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Occup Med (Lond). 2010 Jan;60(1):54-61. doi: 10.1093/occmed/kqp133. Epub 2009 Oct 4.

Suicides among seafarers in UK merchant shipping, 1919-2005.

Author information

1
School of Medicine, Swansea University, Singleton Park, Swansea SA2 8PP, UK. stephen.e.roberts@swansea.ac.uk

Abstract

BACKGROUND:

Little has been reported on suicides among seafarers and how they have changed over time.

AIMS:

To establish the causes, rates and trends in suicides at work among seafarers in UK merchant shipping from 1919 to 2005 and to compare suicide rates with the general UK population and with seafarers employed in non-UK shipping.

METHODS:

Examination of seafarers' death inquiry files, death registers and death returns (for a total population of 11.90 million seafarer-years); literature reviews and national suicide statistics.

RESULTS:

The suicide rate (for suicides at work and unexplained disappearances at sea) in UK shipping fell from 40-50 per 100,000 in the 1920s to <10 per 100 000 in recent years, with an interim peak during the 1960s. Suicide rates were higher for ratings (all ranks below officers) than for officers, for Lascars (Asian seafarers) than for British seafarers and for older than for younger seafarers and were typically lower than those in Asian and Scandinavian merchant fleets. The suicide rate (for suicides at work) among seafarers was substantially higher than the overall suicide rate in the general British population from 1919 to the 1970s, but following reductions in suicide mortality among seafarers, it has become more comparable since.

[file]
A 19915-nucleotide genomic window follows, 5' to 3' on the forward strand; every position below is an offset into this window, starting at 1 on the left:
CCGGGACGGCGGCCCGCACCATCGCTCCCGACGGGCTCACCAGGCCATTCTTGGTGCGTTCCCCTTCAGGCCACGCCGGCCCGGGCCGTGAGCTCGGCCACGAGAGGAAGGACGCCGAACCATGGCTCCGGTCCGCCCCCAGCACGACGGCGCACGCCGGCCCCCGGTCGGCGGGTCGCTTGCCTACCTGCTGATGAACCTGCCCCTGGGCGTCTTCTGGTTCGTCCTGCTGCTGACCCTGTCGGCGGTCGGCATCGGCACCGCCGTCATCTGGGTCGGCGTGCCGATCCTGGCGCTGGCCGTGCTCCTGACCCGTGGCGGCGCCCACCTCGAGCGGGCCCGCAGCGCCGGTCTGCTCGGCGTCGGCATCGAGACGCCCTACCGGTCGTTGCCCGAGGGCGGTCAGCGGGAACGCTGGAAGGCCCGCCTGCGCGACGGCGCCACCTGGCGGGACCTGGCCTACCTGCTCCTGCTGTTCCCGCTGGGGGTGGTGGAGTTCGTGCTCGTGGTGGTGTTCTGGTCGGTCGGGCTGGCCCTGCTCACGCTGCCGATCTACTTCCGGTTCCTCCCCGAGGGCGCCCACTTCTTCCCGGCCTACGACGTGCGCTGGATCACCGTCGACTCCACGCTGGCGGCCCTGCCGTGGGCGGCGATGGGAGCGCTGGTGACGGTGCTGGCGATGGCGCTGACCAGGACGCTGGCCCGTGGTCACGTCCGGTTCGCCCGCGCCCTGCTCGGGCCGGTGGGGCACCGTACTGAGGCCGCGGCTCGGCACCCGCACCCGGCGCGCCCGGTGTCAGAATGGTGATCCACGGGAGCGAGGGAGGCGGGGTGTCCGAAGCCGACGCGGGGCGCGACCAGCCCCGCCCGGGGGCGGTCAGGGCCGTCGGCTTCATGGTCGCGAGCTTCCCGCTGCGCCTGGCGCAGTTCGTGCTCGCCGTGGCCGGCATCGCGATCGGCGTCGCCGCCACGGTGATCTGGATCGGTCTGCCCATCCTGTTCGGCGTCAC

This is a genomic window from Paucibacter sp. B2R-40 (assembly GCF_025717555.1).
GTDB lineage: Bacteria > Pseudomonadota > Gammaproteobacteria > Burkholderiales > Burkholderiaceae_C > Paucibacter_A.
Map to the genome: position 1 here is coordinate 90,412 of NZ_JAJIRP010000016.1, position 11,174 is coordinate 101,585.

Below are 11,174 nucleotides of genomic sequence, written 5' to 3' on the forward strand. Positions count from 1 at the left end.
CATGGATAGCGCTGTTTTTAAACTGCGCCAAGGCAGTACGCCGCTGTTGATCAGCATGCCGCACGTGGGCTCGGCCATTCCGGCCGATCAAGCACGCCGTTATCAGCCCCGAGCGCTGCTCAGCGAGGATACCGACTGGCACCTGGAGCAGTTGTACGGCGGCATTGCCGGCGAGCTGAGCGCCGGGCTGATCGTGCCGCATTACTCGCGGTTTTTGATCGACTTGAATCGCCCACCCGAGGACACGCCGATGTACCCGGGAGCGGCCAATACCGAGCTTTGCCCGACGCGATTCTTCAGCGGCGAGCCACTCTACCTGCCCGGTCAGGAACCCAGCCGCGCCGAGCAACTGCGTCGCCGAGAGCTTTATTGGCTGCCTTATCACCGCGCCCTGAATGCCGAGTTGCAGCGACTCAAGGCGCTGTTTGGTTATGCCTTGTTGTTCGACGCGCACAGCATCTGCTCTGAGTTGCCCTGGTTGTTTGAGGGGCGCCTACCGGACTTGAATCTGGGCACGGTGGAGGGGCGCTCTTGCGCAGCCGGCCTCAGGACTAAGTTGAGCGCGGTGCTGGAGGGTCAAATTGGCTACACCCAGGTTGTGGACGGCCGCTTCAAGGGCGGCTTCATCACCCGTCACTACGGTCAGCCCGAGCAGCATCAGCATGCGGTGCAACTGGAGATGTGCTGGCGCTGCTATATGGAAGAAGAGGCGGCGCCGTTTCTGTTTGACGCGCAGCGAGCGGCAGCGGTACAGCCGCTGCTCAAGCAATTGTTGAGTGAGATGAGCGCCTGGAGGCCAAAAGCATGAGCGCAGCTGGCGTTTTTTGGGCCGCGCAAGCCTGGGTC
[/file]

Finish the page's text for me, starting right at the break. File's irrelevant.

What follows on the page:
CONCLUSIONS:

Although merchant seafaring was previously a high-risk occupation for suicides at work, there has been a sharp fall in the suicide rate in the past 40 years. Likely reasons for this include reductions over time in long intercontinental voyages and changes over time in seafarers' lifestyles.

PMID:
19805397
DOI:
10.1093/occmed/kqp133
[Indexed for MEDLINE]

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